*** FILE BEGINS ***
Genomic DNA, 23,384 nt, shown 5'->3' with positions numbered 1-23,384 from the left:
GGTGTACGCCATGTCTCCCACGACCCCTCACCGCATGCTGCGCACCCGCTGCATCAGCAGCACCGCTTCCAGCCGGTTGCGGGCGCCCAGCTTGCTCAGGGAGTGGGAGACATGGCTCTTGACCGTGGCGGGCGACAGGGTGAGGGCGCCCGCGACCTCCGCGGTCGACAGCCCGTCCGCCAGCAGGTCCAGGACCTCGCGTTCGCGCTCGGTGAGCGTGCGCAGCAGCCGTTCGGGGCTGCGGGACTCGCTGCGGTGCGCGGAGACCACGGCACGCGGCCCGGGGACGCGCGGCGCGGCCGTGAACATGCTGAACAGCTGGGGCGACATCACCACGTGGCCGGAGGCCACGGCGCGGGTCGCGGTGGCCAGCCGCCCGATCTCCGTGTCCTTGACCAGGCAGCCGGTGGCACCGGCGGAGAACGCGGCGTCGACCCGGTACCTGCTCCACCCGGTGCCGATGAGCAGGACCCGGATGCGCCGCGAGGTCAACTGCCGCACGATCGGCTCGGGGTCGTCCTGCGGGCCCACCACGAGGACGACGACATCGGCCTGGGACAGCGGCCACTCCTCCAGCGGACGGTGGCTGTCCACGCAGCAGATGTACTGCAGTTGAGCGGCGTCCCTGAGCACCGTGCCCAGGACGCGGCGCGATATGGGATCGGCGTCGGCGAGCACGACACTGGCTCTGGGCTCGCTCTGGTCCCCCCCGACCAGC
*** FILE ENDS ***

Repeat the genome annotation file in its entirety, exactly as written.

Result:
Genomic DNA, 23,384 nt, shown 5'->3' with positions numbered 1-23,384 from the left:
GGTGTACGCCATGTCTCCCACGACCCCTCACCGCATGCTGCGCACCCGCTGCATCAGCAGCACCGCTTCCAGCCGGTTGCGGGCGCCCAGCTTGCTCAGGGAGTGGGAGACATGGCTCTTGACCGTGGCGGGCGACAGGGTGAGGGCGCCCGCGACCTCCGCGGTCGACAGCCCGTCCGCCAGCAGGTCCAGGACCTCGCGTTCGCGCTCGGTGAGCGTGCGCAGCAGCCGTTCGGGGCTGCGGGACTCGCTGCGGTGCGCGGAGACCACGGCACGCGGCCCGGGGACGCGCGGCGCGGCCGTGAACATGCTGAACAGCTGGGGCGACATCACCACGTGGCCGGAGGCCACGGCGCGGGTCGCGGTGGCCAGCCGCCCGATCTCCGTGTCCTTGACCAGGCAGCCGGTGGCACCGGCGGAGAACGCGGCGTCGACCCGGTACCTGCTCCACCCGGTGCCGATGAGCAGGACCCGGATGCGCCGCGAGGTCAACTGCCGCACGATCGGCTCGGGGTCGTCCTGCGGGCCCACCACGAGGACGACGACATCGGCCTGGGACAGCGGCCACTCCTCCAGCGGACGGTGGCTGTCCACGCAGCAGATGTACTGCAGTTGAGCGGCGTCCCTGAGCACCGTGCCCAGGACGCGGCGCGATATGGGATCGGCGTCGGCGAGCACGACACTGGCTCTGGGCTCGCTCTGGTCCCCCCCGACCAGC